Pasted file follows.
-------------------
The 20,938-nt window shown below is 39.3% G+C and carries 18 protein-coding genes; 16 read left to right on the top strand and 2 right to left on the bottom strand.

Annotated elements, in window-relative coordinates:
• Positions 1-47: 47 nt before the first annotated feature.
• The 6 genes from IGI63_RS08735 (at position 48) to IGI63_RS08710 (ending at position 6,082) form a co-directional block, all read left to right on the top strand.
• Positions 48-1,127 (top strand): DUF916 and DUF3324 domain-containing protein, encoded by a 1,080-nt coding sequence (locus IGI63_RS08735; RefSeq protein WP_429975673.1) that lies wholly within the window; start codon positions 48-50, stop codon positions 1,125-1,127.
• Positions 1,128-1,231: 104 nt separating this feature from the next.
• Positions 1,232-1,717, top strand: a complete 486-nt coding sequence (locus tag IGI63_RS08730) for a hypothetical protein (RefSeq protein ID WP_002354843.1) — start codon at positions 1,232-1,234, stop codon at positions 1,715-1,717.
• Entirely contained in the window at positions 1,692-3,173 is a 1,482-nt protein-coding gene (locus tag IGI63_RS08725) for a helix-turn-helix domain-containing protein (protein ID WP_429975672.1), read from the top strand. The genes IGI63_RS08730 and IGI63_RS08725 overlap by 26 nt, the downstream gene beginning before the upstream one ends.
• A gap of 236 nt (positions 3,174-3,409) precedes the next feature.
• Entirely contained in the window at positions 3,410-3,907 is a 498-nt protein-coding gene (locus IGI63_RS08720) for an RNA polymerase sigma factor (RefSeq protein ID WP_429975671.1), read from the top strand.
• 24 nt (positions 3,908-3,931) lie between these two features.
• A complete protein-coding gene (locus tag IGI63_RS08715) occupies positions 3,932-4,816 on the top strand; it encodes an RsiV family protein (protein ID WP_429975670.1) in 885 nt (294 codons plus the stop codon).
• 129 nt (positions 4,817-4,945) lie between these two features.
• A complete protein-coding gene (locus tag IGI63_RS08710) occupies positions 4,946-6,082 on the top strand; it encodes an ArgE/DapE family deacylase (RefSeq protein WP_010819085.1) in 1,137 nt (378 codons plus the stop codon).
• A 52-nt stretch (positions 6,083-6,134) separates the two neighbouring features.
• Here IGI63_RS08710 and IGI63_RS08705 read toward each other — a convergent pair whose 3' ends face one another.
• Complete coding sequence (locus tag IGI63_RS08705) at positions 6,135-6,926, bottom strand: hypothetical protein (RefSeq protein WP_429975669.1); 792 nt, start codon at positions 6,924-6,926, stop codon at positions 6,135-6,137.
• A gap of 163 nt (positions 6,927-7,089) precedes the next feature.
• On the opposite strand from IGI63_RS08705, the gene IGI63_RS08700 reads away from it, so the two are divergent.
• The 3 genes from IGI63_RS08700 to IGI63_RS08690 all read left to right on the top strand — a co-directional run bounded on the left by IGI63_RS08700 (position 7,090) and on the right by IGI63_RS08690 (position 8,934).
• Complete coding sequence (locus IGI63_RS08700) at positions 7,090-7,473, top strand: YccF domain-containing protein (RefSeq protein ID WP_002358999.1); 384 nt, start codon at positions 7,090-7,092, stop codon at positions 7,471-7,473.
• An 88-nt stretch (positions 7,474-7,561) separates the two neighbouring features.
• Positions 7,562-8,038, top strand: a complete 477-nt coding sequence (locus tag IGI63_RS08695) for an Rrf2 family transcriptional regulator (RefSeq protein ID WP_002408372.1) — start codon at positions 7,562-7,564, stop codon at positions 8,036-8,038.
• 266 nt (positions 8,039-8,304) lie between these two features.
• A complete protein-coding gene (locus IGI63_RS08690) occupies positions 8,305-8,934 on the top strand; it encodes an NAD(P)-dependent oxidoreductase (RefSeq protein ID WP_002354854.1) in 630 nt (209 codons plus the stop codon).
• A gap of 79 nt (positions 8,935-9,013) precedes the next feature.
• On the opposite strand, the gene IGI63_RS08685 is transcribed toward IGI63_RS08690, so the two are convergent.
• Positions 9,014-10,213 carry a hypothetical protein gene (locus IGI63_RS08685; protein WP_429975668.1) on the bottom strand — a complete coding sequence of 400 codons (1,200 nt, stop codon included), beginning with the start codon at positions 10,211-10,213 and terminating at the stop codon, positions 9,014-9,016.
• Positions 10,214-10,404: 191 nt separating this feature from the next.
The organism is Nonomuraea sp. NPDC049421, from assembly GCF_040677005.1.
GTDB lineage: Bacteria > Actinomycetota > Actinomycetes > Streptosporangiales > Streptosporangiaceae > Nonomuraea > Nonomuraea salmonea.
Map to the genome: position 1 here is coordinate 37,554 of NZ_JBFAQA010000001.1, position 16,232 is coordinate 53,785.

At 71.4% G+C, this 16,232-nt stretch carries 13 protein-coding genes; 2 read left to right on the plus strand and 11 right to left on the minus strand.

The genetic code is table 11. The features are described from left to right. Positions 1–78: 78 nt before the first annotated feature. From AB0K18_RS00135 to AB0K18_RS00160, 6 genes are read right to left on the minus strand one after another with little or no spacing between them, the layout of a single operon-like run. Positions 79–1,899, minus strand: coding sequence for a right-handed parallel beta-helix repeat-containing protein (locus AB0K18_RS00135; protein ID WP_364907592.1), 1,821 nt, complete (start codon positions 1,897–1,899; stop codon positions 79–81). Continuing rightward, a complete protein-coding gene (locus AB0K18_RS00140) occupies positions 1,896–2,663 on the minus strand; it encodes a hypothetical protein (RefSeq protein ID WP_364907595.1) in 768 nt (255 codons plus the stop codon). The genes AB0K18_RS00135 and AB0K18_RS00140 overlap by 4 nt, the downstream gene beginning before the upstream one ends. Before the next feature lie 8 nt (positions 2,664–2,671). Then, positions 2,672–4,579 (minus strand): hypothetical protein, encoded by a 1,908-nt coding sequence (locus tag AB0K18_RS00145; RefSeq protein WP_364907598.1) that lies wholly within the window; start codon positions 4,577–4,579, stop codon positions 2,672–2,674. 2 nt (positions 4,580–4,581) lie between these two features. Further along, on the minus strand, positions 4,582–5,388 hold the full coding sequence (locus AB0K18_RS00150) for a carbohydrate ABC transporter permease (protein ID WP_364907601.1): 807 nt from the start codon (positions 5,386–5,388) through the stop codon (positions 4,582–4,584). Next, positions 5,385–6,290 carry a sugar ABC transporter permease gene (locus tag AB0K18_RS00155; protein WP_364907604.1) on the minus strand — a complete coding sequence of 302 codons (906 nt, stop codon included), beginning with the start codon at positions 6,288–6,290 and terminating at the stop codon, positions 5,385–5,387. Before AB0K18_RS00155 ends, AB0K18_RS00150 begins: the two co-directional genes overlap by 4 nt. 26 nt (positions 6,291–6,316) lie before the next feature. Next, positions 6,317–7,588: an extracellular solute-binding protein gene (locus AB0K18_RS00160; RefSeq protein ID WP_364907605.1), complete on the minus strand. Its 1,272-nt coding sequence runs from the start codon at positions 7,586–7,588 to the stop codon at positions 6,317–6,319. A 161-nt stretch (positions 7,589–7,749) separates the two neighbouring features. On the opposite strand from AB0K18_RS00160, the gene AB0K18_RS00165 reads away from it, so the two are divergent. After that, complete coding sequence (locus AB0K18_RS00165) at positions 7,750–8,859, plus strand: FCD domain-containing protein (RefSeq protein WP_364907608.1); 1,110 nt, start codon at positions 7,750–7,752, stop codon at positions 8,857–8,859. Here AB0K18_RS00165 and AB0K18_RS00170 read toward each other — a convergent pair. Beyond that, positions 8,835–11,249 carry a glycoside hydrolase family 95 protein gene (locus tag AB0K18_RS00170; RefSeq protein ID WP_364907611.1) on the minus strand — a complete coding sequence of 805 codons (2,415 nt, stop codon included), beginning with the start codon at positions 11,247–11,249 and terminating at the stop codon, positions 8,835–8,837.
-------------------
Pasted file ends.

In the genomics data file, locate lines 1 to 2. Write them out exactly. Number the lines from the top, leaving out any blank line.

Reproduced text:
The 20,938-nt window shown below is 39.3% G+C and carries 18 protein-coding genes; 16 read left to right on the top strand and 2 right to left on the bottom strand.

Annotated elements, in window-relative coordinates: